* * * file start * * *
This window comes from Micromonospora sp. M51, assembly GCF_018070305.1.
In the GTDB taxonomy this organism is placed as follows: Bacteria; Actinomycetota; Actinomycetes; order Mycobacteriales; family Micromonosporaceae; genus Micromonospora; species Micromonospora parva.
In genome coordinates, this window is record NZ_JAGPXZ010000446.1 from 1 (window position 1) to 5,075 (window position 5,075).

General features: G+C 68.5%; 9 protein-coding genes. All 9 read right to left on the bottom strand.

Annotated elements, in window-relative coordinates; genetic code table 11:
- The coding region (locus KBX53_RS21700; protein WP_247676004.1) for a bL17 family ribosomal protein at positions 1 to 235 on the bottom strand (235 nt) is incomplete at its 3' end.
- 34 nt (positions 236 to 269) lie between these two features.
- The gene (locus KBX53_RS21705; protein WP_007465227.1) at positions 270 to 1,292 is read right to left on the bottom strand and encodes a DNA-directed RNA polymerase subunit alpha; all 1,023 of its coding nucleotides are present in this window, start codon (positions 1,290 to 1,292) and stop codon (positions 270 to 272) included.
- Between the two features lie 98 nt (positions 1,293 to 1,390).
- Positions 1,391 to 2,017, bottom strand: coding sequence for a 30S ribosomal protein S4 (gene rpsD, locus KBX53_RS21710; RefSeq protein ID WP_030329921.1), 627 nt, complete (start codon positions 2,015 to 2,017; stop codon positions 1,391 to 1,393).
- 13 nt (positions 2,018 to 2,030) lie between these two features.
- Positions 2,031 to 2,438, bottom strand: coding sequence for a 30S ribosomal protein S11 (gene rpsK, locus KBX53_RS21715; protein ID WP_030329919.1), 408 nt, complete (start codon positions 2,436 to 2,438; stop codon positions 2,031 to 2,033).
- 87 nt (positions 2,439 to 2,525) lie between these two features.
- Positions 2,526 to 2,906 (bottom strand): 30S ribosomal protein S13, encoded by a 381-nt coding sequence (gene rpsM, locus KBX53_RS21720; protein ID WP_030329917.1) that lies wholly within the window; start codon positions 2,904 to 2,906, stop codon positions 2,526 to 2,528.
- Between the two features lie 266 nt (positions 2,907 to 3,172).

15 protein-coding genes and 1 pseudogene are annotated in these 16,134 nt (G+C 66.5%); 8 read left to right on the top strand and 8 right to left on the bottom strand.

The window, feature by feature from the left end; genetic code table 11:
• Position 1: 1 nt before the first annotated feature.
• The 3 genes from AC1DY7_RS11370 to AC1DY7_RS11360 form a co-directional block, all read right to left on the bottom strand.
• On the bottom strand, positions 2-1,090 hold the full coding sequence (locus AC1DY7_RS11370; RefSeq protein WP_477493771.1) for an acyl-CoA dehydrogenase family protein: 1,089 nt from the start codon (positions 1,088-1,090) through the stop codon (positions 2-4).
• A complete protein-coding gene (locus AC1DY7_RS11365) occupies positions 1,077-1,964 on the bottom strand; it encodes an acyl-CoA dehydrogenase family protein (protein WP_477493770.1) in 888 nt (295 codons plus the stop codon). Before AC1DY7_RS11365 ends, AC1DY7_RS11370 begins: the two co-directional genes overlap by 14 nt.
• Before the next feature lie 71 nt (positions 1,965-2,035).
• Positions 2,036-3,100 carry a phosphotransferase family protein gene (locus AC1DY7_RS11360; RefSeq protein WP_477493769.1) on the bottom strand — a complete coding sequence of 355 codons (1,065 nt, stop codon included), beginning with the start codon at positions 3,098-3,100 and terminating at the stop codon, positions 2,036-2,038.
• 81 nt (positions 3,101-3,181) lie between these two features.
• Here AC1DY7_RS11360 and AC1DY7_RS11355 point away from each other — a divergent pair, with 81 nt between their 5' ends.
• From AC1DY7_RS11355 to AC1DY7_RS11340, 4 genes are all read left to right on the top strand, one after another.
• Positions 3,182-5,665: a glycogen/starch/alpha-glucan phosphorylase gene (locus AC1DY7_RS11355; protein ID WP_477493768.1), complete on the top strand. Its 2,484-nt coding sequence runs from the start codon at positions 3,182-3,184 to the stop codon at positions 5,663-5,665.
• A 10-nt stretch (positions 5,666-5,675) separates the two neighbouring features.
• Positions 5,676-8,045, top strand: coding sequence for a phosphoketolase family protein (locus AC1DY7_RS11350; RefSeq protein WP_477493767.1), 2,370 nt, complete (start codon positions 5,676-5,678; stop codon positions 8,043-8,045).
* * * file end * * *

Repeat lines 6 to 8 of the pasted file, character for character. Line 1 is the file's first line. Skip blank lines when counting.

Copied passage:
- The coding region (locus KBX53_RS21700; protein WP_247676004.1) for a bL17 family ribosomal protein at positions 1 to 235 on the bottom strand (235 nt) is incomplete at its 3' end.
- 34 nt (positions 236 to 269) lie between these two features.
- The gene (locus KBX53_RS21705; protein WP_007465227.1) at positions 270 to 1,292 is read right to left on the bottom strand and encodes a DNA-directed RNA polymerase subunit alpha; all 1,023 of its coding nucleotides are present in this window, start codon (positions 1,290 to 1,292) and stop codon (positions 270 to 272) included.